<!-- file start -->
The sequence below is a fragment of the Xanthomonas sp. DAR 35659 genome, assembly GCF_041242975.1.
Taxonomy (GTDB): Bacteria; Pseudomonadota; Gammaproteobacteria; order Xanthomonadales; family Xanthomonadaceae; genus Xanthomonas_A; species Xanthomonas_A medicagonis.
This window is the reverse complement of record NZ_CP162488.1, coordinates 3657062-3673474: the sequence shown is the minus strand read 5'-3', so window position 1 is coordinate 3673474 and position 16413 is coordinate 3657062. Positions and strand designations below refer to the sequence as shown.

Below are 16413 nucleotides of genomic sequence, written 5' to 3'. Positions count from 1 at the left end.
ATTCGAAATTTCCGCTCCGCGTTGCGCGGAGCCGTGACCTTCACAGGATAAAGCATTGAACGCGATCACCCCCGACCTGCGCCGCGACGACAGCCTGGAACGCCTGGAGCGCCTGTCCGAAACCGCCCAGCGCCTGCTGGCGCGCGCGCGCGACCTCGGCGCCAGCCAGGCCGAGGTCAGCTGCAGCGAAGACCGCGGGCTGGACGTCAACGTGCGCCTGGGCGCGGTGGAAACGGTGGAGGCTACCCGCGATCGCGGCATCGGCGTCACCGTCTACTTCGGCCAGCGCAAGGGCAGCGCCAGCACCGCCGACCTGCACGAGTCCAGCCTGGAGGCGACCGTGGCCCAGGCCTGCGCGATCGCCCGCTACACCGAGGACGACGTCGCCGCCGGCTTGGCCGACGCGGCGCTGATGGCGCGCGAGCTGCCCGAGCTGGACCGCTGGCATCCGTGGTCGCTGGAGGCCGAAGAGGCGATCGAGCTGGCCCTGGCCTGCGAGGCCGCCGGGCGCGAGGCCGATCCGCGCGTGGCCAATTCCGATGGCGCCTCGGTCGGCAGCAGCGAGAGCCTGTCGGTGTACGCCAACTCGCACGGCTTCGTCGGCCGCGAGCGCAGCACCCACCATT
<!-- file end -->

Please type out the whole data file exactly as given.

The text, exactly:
The sequence below is a fragment of the Xanthomonas sp. DAR 35659 genome, assembly GCF_041242975.1.
Taxonomy (GTDB): Bacteria; Pseudomonadota; Gammaproteobacteria; order Xanthomonadales; family Xanthomonadaceae; genus Xanthomonas_A; species Xanthomonas_A medicagonis.
This window is the reverse complement of record NZ_CP162488.1, coordinates 3657062-3673474: the sequence shown is the minus strand read 5'-3', so window position 1 is coordinate 3673474 and position 16413 is coordinate 3657062. Positions and strand designations below refer to the sequence as shown.

Below are 16413 nucleotides of genomic sequence, written 5' to 3'. Positions count from 1 at the left end.
ATTCGAAATTTCCGCTCCGCGTTGCGCGGAGCCGTGACCTTCACAGGATAAAGCATTGAACGCGATCACCCCCGACCTGCGCCGCGACGACAGCCTGGAACGCCTGGAGCGCCTGTCCGAAACCGCCCAGCGCCTGCTGGCGCGCGCGCGCGACCTCGGCGCCAGCCAGGCCGAGGTCAGCTGCAGCGAAGACCGCGGGCTGGACGTCAACGTGCGCCTGGGCGCGGTGGAAACGGTGGAGGCTACCCGCGATCGCGGCATCGGCGTCACCGTCTACTTCGGCCAGCGCAAGGGCAGCGCCAGCACCGCCGACCTGCACGAGTCCAGCCTGGAGGCGACCGTGGCCCAGGCCTGCGCGATCGCCCGCTACACCGAGGACGACGTCGCCGCCGGCTTGGCCGACGCGGCGCTGATGGCGCGCGAGCTGCCCGAGCTGGACCGCTGGCATCCGTGGTCGCTGGAGGCCGAAGAGGCGATCGAGCTGGCCCTGGCCTGCGAGGCCGCCGGGCGCGAGGCCGATCCGCGCGTGGCCAATTCCGATGGCGCCTCGGTCGGCAGCAGCGAGAGCCTGTCGGTGTACGCCAACTCGCACGGCTTCGTCGGCCGCGAGCGCAGCACCCACCATT